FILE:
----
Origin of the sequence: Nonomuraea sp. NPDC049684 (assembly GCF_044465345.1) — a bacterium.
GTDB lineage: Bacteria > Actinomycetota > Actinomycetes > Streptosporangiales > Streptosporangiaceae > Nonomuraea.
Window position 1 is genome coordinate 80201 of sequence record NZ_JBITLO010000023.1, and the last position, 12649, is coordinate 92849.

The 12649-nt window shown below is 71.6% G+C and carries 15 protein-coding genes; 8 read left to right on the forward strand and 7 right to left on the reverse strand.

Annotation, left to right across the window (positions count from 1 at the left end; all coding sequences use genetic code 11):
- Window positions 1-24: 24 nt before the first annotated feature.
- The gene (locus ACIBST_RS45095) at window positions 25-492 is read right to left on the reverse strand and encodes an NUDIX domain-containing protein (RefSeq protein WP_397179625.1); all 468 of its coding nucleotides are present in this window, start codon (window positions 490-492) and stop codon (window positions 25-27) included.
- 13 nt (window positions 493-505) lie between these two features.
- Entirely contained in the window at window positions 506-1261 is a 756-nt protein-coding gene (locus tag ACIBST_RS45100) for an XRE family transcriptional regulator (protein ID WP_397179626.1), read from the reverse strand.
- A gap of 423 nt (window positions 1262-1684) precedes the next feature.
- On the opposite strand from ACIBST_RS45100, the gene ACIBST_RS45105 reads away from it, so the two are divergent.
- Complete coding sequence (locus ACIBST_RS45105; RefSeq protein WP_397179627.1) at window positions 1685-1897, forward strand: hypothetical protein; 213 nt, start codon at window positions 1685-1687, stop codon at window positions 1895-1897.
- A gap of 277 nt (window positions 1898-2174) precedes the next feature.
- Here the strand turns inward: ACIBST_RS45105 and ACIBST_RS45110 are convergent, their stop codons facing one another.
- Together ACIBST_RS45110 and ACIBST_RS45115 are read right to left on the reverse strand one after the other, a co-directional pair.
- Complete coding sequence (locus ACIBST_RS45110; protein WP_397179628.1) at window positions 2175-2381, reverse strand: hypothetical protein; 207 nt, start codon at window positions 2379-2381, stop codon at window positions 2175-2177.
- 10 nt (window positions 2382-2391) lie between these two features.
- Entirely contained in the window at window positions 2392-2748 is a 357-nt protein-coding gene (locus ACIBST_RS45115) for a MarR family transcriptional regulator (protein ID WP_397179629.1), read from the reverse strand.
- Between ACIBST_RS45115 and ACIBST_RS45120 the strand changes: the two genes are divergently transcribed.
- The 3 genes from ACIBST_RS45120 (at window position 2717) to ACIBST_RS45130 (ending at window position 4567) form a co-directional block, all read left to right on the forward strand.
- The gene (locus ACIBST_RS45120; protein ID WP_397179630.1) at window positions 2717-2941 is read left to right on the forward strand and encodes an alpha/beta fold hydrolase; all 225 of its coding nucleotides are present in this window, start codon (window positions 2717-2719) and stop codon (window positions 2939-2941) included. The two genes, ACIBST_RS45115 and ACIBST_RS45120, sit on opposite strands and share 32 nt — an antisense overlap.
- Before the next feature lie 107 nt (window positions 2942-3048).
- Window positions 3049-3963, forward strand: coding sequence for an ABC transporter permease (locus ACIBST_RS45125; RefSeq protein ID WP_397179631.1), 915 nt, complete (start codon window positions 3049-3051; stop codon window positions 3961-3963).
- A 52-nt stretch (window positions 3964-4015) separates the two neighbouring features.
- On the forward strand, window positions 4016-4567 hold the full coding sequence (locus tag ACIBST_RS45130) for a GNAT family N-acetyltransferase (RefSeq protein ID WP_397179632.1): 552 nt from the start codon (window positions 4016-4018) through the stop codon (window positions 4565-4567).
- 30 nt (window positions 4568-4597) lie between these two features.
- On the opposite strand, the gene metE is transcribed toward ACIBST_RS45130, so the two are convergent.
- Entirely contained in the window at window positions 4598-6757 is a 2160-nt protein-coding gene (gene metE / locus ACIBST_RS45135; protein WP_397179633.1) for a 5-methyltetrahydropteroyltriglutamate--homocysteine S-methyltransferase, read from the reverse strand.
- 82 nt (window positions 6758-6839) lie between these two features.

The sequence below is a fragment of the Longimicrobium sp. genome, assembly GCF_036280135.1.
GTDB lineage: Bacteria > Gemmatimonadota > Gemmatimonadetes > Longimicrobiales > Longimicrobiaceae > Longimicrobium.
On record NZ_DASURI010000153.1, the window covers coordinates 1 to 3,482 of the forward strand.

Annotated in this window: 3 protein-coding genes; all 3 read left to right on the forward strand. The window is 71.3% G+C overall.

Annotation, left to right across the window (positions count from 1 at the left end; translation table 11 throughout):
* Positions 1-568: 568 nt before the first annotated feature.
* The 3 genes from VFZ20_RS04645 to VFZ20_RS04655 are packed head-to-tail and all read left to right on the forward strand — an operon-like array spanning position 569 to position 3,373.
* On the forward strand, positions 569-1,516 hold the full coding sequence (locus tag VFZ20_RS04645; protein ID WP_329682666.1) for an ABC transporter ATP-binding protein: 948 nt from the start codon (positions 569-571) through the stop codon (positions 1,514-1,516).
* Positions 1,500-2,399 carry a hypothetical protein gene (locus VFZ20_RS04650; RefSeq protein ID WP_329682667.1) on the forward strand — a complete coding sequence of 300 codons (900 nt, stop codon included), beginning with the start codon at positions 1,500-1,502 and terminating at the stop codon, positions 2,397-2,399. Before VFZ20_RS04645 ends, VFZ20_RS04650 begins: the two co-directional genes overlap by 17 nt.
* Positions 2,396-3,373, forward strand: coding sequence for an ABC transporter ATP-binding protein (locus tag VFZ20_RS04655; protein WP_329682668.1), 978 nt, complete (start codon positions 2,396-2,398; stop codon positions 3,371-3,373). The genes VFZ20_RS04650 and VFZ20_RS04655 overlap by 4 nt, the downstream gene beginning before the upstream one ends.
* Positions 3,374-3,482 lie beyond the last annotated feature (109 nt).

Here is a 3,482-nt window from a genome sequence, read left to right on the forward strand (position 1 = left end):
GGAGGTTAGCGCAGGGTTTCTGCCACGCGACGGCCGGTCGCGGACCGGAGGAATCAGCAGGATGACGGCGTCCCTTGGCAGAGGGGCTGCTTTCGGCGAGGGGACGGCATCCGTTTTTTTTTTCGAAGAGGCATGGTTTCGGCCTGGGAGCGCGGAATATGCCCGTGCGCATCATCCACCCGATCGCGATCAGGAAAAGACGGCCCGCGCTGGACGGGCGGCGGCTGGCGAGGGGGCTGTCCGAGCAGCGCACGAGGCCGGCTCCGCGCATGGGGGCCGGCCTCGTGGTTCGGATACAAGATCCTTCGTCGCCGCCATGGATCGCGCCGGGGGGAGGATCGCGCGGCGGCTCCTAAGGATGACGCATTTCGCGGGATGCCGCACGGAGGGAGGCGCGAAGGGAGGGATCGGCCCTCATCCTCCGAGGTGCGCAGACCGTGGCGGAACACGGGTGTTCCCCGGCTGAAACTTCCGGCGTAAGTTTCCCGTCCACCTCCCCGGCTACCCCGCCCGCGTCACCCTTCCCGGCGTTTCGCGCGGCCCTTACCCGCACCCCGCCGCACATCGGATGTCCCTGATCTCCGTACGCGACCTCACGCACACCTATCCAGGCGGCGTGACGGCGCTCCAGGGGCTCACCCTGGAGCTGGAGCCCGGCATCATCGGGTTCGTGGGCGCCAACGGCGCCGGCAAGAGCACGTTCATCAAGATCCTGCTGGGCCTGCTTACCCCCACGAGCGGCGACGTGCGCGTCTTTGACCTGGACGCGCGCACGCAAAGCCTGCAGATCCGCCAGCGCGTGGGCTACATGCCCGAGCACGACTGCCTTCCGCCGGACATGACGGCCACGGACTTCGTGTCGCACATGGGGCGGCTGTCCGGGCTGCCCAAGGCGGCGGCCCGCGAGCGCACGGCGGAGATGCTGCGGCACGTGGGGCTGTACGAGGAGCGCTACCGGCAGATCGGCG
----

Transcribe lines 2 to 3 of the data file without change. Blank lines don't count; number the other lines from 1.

GTDB lineage: Bacteria > Actinomycetota > Actinomycetes > Streptosporangiales > Streptosporangiaceae > Nonomuraea.
Window position 1 is genome coordinate 80201 of sequence record NZ_JBITLO010000023.1, and the last position, 12649, is coordinate 92849.